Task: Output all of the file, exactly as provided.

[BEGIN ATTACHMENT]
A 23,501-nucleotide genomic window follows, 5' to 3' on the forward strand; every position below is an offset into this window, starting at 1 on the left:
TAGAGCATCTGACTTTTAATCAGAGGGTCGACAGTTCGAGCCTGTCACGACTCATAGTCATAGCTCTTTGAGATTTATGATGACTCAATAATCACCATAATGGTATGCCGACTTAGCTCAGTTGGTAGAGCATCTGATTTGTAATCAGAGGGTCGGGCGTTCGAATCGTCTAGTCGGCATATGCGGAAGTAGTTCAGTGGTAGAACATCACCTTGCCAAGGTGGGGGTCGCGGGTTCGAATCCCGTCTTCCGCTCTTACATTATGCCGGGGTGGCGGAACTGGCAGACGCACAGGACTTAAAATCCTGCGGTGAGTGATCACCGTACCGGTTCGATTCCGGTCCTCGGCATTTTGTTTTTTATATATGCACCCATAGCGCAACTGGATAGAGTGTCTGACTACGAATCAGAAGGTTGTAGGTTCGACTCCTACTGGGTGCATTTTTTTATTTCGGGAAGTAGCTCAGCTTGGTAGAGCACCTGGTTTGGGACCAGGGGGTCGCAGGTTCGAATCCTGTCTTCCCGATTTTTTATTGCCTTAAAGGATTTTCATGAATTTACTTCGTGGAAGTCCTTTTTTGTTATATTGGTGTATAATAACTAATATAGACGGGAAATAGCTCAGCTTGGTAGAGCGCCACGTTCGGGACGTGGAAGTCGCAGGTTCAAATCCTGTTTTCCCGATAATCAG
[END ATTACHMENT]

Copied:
A 23,501-nucleotide genomic window follows, 5' to 3' on the forward strand; every position below is an offset into this window, starting at 1 on the left:
TAGAGCATCTGACTTTTAATCAGAGGGTCGACAGTTCGAGCCTGTCACGACTCATAGTCATAGCTCTTTGAGATTTATGATGACTCAATAATCACCATAATGGTATGCCGACTTAGCTCAGTTGGTAGAGCATCTGATTTGTAATCAGAGGGTCGGGCGTTCGAATCGTCTAGTCGGCATATGCGGAAGTAGTTCAGTGGTAGAACATCACCTTGCCAAGGTGGGGGTCGCGGGTTCGAATCCCGTCTTCCGCTCTTACATTATGCCGGGGTGGCGGAACTGGCAGACGCACAGGACTTAAAATCCTGCGGTGAGTGATCACCGTACCGGTTCGATTCCGGTCCTCGGCATTTTGTTTTTTATATATGCACCCATAGCGCAACTGGATAGAGTGTCTGACTACGAATCAGAAGGTTGTAGGTTCGACTCCTACTGGGTGCATTTTTTTATTTCGGGAAGTAGCTCAGCTTGGTAGAGCACCTGGTTTGGGACCAGGGGGTCGCAGGTTCGAATCCTGTCTTCCCGATTTTTTATTGCCTTAAAGGATTTTCATGAATTTACTTCGTGGAAGTCCTTTTTTGTTATATTGGTGTATAATAACTAATATAGACGGGAAATAGCTCAGCTTGGTAGAGCGCCACGTTCGGGACGTGGAAGTCGCAGGTTCAAATCCTGTTTTCCCGATAATCAG